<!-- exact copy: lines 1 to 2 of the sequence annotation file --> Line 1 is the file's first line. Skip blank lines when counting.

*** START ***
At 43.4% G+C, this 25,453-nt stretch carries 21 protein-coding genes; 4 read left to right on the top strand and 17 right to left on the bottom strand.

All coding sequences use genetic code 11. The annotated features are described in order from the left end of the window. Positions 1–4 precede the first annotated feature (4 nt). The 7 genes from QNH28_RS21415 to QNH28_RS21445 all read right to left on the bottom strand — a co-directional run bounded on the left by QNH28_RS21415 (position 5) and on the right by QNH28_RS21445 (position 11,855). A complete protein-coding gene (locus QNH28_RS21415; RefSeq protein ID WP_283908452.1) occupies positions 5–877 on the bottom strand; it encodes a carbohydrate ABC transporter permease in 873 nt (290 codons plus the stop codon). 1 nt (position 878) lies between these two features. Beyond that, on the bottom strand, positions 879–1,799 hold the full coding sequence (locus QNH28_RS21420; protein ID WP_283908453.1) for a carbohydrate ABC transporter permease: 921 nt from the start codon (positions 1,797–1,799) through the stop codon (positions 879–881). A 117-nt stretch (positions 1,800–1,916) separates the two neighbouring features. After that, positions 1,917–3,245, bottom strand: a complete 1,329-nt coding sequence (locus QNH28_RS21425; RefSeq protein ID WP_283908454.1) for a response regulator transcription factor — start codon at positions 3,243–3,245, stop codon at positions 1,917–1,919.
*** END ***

At 43.4% G+C, this 25,453-nt stretch carries 21 protein-coding genes; 4 read left to right on the top strand and 17 right to left on the bottom strand.

All coding sequences use genetic code 11. The annotated features are described in order from the left end of the window. Positions 1–4 precede the first annotated feature (4 nt). The 7 genes from QNH28_RS21415 to QNH28_RS21445 all read right to left on the bottom strand — a co-directional run bounded on the left by QNH28_RS21415 (position 5) and on the right by QNH28_RS21445 (position 11,855). A complete protein-coding gene (locus QNH28_RS21415; RefSeq protein ID WP_283908452.1) occupies positions 5–877 on the bottom strand; it encodes a carbohydrate ABC transporter permease in 873 nt (290 codons plus the stop codon). 1 nt (position 878) lies between these two features. Beyond that, on the bottom strand, positions 879–1,799 hold the full coding sequence (locus QNH28_RS21420; protein ID WP_283908453.1) for a carbohydrate ABC transporter permease: 921 nt from the start codon (positions 1,797–1,799) through the stop codon (positions 879–881). A 117-nt stretch (positions 1,800–1,916) separates the two neighbouring features. After that, positions 1,917–3,245, bottom strand: a complete 1,329-nt coding sequence (locus QNH28_RS21425; RefSeq protein ID WP_283908454.1) for a response regulator transcription factor — start codon at positions 3,243–3,245, stop codon at positions 1,917–1,919.